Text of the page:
What do Michael Franti, Johnny Nash and the 80’s band Tears For Fears have in common? They were a few of the musicians on a long list whose music, voices and lyrics helped in Peyton’s healing during childhood cancer treatment.
If I was told I could say just one thing about Peyton’s childhood, it would be that he loved to sing and was constantly singing. Peyton developed a reputation for spontaneous eruptions of song no matter where he was or what the situation. He had to restrain himself a lot, because a tune would just get into his head and take over. At many parent-teacher conferences we sat across from a kind teacher who struggled with how to say “It’s okay that Peyton sings, but just not during a test or story time or…”. Whether in a clinic room, a hospital, or driving to and from Denver through the mountain passes, Peyton had his music playlists and he was constantly singing. I would join in at times, but mostly I loved hearing Peyton’s voice. He is blessed to have perfect pitch.
HEY, HEY, HEY
When Peyton heard Michael Franti & Spearhead were in the lineup at Jazz Aspen Snowmass musical festival in 2012, he was beside himself. For a long time, Michael Franti’s “Hey, Hey, Hey” had been Peyton's favorite. We made it to the music festival, and even though Peyton was too sick from chemo to stay and meet Michael Franti, he loved being able to see the live performance of Michael Franti singing "Hey, Hey, Hey".
Peyton's favorite part of the song was the line about “holding on”, when Franti sings:
I say hey, hey, hey no matter how life is today
There's just one thing that I got to say
I won't let another moment slip away
I hold on, I'm trying to hold on....
We claimed that phrase, "Hold On," as a motto for Peyton's time in cancer treatment.
In our local hospital's cancer center, the Calaway-Young Cancer Center at Valley View Hospital, hangs this photo commemorating that motto:
--photo by Sue Drinker
IT’S GONNA BE A BRIGHT SUNSHINY DAY
Peyton and I would ritually sing along with Johnny Nash in his song “I Can See Clearly Now”. I say ritually because this song was reserved just for hospital stays on the last day, when we knew we were going home. I would open the blinds of his room in the hospital and we’d enthusiastically sing together “It’s gonna be a bright, bright sunshiny day," even if the weather was pouring rain or snowing. This song will always remind me of childhood cancer and the joy of coming home.
Here is the rainbow I've been praying for
It's gonna be a bright (bright)
Bright (bright) sunshiny day
HAPPY BIRTHDAY, HAPPY BIRTHDAY
"Hey, Hey, Hey" and "I Can See Clearly Now" are quite a contrast to another song Peyton loved to sing during his cancer treatment, “Mad World” written by the 80’s band Tears for Fears. Peyton especially loved the way Adam Lambert sang this song on American Idol. It took me a while to get used to Peyton singing this song, because the lyrics are hard to hear when sung by a kid in cancer treatment. I’m not sure Peyton grasped fully then the deeper message in the song of questioning one’s existence. I think he just loved how soulful it sounded. Once he told me he liked this song because of the phrase “...children waiting for the day they feel good".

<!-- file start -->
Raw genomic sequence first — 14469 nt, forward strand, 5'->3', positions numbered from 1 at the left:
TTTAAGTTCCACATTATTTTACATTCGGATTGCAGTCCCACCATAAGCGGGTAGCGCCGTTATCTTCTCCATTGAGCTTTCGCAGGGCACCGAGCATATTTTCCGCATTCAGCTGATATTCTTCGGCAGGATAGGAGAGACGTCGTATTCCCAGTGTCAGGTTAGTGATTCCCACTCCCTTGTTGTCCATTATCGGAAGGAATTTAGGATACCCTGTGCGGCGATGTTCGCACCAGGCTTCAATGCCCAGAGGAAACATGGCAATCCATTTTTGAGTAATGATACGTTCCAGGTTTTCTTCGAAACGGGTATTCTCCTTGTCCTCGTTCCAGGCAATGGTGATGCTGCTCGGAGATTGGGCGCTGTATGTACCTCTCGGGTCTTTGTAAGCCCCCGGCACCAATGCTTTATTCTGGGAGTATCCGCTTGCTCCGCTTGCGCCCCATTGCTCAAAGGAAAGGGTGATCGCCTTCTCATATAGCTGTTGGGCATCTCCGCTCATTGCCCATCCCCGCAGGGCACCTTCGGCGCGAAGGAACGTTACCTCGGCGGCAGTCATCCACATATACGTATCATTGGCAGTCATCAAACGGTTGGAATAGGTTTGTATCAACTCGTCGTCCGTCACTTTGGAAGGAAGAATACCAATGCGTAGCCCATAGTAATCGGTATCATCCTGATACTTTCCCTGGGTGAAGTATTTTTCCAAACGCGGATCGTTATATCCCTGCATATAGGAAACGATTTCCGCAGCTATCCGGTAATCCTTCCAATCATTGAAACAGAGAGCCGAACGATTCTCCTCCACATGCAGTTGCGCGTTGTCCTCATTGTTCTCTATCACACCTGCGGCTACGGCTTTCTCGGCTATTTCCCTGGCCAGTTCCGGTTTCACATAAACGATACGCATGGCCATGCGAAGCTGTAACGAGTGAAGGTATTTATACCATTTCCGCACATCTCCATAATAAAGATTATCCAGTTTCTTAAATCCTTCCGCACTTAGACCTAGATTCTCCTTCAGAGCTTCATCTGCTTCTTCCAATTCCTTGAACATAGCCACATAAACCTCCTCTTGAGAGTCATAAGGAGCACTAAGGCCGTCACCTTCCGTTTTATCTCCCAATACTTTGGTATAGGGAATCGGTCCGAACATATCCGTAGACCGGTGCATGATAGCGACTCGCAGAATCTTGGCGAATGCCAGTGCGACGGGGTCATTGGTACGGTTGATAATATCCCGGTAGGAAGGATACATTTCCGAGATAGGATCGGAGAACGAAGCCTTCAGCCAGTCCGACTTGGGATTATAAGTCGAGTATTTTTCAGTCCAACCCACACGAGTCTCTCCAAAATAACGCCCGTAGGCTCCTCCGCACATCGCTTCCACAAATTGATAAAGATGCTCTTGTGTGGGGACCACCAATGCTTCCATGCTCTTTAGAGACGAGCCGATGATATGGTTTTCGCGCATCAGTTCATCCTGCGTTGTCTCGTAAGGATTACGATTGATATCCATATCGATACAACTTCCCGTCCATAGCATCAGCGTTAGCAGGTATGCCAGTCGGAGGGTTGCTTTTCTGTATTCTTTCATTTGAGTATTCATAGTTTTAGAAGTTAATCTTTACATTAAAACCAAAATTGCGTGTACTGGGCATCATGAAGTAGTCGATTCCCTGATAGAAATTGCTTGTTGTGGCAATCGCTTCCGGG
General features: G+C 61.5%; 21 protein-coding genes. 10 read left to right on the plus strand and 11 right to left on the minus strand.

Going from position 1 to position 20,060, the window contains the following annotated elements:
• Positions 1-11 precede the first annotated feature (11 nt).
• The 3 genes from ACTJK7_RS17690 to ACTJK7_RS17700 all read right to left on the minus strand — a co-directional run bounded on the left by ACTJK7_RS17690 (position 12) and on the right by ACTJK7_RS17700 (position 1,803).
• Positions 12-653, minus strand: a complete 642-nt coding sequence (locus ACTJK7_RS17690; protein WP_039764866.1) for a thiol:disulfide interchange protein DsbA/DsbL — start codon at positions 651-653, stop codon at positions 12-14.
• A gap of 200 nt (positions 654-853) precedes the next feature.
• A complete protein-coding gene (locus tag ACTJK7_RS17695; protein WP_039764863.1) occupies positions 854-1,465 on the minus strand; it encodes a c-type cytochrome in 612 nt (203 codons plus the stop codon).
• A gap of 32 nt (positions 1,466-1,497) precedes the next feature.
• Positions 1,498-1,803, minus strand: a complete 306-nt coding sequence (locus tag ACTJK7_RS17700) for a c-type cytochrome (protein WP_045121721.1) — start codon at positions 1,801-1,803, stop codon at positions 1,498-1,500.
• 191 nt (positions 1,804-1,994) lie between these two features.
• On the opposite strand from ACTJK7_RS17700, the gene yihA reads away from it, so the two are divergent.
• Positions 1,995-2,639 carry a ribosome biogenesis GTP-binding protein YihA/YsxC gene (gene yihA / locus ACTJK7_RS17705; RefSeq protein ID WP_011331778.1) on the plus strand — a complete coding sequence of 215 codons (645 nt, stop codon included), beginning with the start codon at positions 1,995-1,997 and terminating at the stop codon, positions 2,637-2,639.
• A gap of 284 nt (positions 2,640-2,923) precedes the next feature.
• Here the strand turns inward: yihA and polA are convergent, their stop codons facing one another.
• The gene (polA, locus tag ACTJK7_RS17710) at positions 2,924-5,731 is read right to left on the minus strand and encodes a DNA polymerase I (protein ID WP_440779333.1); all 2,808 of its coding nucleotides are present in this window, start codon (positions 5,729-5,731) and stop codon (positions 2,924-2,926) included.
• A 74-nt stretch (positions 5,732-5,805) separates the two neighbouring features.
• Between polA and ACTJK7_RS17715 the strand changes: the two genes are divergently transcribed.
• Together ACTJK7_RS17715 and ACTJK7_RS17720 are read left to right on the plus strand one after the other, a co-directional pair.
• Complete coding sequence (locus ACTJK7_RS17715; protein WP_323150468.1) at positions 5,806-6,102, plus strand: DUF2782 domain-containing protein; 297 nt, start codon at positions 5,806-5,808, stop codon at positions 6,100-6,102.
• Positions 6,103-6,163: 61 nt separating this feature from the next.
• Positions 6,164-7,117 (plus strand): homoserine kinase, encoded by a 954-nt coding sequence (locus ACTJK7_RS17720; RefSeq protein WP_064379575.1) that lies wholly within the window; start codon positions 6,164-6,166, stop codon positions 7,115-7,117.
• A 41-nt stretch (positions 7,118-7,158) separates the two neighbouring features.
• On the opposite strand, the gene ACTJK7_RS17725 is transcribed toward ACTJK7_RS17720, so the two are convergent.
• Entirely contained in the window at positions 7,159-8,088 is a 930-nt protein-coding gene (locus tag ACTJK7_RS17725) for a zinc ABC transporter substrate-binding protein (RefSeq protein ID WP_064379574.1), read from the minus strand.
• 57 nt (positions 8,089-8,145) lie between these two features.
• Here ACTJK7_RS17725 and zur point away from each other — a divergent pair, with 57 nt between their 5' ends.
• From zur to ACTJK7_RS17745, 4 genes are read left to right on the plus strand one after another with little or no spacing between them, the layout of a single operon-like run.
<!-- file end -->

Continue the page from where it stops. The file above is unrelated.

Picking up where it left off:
Children waiting for the day they feel good
Happy birthday, happy birthday
Made to feel the way that every child should
Peyton accompanied himself on the piano as he sang “Mad World” for his 5th grade continuation.
Peyton's singing let the light in during the heaviness of childhood cancer. It helped us hold on, heal, remain uplifted, and helped others understand a positive way to deal with hardships. Because of his singing he has few negative memories of his childhood cancer treatment.
Happy Birthday, Happy Birthday Peyton! May you have many more birthdays and with the continuance of your life keep singing to children in childhood cancer to Hold On.
BONUS: PEYTON SINGING FOR LEUKEMIA AWARENESS
At age 13 and one week before Peyton’s day of diagnosis, October 19, Peyton sang the National Anthem at a leukemia fundraising event at a volleyball game at our local high school.
Jess is Peyton’s mom and co-founder of Peyton’s Potion. She is a Life Story journal writer and storyteller. Jess has been keeping journals since she first learned to write. Her journal entries throughout Peyton’s cancer treatment were also posted regularly on caringbridge.org.